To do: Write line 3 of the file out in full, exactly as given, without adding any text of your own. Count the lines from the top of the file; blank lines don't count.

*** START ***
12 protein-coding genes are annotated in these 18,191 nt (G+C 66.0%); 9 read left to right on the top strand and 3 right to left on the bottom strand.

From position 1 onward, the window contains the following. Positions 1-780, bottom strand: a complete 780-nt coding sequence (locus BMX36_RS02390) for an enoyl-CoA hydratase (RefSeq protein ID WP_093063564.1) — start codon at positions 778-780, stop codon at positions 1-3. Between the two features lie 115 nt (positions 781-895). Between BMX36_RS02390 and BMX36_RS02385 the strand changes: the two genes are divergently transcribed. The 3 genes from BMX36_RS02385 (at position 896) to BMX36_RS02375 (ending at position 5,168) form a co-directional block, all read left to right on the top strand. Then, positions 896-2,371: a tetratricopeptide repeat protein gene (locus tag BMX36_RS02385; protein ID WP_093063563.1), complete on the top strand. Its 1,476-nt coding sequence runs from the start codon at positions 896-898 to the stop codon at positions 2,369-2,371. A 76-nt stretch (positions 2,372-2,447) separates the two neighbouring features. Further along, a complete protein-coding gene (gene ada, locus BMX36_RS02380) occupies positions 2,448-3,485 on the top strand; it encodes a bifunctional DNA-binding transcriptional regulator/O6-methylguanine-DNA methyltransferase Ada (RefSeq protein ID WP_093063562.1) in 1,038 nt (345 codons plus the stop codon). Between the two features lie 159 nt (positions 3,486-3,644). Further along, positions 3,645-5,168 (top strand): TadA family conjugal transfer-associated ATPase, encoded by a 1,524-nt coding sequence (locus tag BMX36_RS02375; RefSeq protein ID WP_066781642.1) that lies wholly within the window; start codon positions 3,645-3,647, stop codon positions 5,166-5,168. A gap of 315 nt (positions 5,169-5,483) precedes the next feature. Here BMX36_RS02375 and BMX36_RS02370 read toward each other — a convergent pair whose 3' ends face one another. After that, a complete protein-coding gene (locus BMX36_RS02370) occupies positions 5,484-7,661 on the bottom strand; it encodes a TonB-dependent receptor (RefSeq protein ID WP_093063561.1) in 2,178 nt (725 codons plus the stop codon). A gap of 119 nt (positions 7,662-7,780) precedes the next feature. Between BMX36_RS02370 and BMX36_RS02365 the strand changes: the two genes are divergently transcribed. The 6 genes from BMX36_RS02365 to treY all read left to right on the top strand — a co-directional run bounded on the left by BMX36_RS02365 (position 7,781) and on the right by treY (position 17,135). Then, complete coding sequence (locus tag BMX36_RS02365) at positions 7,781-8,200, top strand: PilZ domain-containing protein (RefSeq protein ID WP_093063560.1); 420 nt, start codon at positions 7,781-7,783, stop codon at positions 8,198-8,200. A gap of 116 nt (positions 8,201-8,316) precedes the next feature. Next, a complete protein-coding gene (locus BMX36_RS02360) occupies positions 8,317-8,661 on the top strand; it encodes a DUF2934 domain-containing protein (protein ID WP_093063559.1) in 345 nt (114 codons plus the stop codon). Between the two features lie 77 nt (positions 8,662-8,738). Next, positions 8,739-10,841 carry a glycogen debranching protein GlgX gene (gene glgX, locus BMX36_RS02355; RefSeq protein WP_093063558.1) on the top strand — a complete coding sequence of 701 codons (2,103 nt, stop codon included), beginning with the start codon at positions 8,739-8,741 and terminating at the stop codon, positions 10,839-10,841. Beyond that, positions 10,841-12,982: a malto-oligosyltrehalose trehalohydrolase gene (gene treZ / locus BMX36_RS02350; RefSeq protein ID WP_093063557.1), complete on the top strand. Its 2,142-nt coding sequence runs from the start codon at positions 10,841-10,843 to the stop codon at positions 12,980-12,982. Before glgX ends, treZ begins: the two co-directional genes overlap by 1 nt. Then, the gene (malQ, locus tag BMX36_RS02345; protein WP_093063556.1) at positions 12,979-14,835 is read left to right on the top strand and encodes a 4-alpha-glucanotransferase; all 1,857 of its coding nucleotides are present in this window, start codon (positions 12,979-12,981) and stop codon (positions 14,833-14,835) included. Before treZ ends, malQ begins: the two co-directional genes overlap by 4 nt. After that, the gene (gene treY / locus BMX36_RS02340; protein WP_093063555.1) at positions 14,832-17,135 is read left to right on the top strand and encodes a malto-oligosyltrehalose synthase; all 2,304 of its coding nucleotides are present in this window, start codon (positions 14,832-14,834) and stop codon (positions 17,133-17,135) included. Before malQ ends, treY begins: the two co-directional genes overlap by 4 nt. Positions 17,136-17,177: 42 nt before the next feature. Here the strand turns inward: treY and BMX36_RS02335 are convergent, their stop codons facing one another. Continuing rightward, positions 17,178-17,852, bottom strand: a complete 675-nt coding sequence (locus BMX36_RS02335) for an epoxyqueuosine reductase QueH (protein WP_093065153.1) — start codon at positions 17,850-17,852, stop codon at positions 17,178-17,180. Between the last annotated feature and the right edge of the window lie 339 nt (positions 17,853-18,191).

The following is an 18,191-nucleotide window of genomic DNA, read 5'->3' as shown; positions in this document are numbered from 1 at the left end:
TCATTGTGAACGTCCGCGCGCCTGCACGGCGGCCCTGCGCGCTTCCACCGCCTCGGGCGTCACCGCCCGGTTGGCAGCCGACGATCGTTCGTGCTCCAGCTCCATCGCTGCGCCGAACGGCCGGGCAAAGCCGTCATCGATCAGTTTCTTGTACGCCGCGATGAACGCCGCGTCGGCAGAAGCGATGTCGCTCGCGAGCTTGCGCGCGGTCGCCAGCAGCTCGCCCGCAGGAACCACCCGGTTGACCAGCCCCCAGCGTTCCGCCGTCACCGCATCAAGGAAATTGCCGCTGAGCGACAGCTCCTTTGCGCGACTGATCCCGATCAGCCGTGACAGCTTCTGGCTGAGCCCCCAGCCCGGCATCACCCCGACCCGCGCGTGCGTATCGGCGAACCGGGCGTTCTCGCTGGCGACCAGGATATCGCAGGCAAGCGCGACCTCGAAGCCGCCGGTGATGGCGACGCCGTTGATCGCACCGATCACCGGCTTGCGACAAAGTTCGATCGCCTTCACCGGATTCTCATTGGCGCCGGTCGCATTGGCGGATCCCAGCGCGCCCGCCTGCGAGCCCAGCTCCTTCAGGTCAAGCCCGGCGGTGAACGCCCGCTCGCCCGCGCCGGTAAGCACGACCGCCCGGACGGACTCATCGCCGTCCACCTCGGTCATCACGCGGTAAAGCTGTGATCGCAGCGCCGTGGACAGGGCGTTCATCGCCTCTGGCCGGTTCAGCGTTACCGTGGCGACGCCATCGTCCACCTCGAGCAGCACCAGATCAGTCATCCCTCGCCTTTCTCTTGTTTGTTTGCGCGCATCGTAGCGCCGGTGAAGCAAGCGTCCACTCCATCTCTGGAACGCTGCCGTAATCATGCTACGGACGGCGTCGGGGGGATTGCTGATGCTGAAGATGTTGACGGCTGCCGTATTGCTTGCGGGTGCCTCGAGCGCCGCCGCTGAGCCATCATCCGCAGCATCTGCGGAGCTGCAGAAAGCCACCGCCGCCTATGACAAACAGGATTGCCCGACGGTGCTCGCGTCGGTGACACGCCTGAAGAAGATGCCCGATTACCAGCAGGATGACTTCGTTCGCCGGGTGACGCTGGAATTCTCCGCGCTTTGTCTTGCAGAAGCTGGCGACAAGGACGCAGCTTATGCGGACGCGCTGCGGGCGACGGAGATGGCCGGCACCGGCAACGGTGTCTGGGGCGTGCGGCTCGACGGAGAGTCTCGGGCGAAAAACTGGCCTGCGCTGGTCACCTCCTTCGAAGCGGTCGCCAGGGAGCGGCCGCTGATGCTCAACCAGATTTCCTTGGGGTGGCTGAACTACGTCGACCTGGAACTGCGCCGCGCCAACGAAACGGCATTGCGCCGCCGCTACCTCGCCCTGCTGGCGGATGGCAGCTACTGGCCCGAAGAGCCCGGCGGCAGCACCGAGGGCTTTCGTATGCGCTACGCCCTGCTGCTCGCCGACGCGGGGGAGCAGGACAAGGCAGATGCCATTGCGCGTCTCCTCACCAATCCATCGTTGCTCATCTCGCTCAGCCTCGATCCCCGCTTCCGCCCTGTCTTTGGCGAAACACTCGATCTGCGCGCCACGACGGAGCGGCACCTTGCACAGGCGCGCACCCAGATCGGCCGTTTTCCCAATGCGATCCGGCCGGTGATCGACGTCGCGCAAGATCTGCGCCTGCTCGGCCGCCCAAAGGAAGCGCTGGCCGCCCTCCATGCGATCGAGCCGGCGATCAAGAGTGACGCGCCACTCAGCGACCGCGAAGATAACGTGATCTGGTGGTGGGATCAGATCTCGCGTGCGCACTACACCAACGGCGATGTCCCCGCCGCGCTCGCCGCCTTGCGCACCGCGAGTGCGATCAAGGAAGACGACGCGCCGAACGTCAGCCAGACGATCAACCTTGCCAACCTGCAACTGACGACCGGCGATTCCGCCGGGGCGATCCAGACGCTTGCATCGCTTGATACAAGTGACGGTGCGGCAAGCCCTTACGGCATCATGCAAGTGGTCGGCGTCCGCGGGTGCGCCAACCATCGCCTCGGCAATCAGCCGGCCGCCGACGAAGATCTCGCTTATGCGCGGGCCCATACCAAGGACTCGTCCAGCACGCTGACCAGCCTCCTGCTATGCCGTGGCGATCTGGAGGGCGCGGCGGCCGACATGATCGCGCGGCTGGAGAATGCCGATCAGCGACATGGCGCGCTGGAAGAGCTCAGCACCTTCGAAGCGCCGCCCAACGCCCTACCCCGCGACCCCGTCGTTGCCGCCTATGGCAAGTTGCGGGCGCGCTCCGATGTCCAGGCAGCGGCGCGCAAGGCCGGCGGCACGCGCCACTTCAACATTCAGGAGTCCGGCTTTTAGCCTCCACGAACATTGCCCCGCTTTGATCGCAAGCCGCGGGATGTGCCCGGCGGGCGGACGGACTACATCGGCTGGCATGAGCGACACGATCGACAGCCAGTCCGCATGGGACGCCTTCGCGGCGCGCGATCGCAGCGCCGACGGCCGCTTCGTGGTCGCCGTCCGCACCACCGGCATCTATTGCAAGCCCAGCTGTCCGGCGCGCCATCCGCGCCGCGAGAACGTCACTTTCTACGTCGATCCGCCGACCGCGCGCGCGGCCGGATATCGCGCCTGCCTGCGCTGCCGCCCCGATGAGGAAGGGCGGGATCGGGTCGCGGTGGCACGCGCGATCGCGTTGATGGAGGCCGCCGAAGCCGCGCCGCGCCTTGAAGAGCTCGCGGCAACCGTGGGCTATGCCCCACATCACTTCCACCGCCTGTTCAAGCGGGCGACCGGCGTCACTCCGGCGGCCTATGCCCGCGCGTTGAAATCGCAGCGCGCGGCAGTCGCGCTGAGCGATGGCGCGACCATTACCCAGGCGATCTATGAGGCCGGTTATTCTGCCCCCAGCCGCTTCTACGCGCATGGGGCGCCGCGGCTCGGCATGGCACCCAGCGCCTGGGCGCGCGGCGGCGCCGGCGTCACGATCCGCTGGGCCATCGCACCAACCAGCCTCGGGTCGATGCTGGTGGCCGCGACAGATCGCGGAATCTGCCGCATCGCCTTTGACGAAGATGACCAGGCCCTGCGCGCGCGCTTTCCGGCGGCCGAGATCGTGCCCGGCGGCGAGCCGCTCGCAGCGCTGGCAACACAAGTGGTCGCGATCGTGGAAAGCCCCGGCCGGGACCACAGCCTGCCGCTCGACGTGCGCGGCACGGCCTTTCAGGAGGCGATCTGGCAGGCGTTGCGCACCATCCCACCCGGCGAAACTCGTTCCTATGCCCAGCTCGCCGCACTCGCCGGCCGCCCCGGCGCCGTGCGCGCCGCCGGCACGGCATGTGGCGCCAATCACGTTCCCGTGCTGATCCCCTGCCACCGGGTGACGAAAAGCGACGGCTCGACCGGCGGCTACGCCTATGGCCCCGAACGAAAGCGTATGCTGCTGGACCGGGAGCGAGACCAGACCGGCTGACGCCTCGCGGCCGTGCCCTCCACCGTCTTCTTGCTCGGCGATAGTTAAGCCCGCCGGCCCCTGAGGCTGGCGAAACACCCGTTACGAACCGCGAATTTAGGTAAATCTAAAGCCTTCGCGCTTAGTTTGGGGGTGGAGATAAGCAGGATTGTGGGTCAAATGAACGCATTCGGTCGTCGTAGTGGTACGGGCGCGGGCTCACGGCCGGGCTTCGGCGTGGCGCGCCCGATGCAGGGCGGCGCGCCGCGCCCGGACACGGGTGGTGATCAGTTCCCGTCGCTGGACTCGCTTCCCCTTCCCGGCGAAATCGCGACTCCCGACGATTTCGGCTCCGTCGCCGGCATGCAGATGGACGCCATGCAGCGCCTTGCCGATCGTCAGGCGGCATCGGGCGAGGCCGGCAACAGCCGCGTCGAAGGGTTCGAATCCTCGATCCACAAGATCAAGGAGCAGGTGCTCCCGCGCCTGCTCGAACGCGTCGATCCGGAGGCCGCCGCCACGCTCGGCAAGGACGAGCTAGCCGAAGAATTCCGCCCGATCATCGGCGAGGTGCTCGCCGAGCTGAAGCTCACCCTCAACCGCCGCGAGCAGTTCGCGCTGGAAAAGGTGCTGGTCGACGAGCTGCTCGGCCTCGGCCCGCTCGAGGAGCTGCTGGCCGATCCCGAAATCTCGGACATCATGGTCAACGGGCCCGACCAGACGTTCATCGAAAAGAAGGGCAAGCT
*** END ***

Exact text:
The following is an 18,191-nucleotide window of genomic DNA, read 5'->3' as shown; positions in this document are numbered from 1 at the left end: